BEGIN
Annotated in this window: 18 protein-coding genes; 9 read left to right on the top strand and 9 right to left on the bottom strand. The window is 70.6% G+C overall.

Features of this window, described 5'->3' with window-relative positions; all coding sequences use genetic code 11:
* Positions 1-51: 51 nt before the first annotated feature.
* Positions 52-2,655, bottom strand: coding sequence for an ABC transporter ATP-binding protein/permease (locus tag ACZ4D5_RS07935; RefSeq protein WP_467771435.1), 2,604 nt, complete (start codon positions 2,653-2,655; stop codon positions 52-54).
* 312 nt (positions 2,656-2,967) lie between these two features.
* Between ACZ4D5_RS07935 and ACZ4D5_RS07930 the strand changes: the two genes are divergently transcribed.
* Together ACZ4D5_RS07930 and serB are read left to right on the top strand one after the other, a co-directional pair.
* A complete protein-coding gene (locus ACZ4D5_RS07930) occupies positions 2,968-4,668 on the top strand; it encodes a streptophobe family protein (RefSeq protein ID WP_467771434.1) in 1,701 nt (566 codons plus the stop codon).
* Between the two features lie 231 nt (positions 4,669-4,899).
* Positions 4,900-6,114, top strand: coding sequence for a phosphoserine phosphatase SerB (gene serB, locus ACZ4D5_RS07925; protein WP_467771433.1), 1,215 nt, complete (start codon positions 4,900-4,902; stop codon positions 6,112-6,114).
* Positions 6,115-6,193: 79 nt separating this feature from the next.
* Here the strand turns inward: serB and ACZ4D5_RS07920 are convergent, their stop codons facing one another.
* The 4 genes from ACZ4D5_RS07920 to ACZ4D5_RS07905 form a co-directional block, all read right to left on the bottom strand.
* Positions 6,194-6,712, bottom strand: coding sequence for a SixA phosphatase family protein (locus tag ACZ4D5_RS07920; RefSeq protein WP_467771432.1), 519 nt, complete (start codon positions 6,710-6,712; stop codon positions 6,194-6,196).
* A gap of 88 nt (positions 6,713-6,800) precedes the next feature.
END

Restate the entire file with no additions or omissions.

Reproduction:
Annotated in this window: 18 protein-coding genes; 9 read left to right on the top strand and 9 right to left on the bottom strand. The window is 70.6% G+C overall.

Features of this window, described 5'->3' with window-relative positions; all coding sequences use genetic code 11:
* Positions 1-51: 51 nt before the first annotated feature.
* Positions 52-2,655, bottom strand: coding sequence for an ABC transporter ATP-binding protein/permease (locus tag ACZ4D5_RS07935; RefSeq protein WP_467771435.1), 2,604 nt, complete (start codon positions 2,653-2,655; stop codon positions 52-54).
* 312 nt (positions 2,656-2,967) lie between these two features.
* Between ACZ4D5_RS07935 and ACZ4D5_RS07930 the strand changes: the two genes are divergently transcribed.
* Together ACZ4D5_RS07930 and serB are read left to right on the top strand one after the other, a co-directional pair.
* A complete protein-coding gene (locus ACZ4D5_RS07930) occupies positions 2,968-4,668 on the top strand; it encodes a streptophobe family protein (RefSeq protein ID WP_467771434.1) in 1,701 nt (566 codons plus the stop codon).
* Between the two features lie 231 nt (positions 4,669-4,899).
* Positions 4,900-6,114, top strand: coding sequence for a phosphoserine phosphatase SerB (gene serB, locus ACZ4D5_RS07925; protein WP_467771433.1), 1,215 nt, complete (start codon positions 4,900-4,902; stop codon positions 6,112-6,114).
* Positions 6,115-6,193: 79 nt separating this feature from the next.
* Here the strand turns inward: serB and ACZ4D5_RS07920 are convergent, their stop codons facing one another.
* The 4 genes from ACZ4D5_RS07920 to ACZ4D5_RS07905 form a co-directional block, all read right to left on the bottom strand.
* Positions 6,194-6,712, bottom strand: coding sequence for a SixA phosphatase family protein (locus tag ACZ4D5_RS07920; RefSeq protein WP_467771432.1), 519 nt, complete (start codon positions 6,710-6,712; stop codon positions 6,194-6,196).
* A gap of 88 nt (positions 6,713-6,800) precedes the next feature.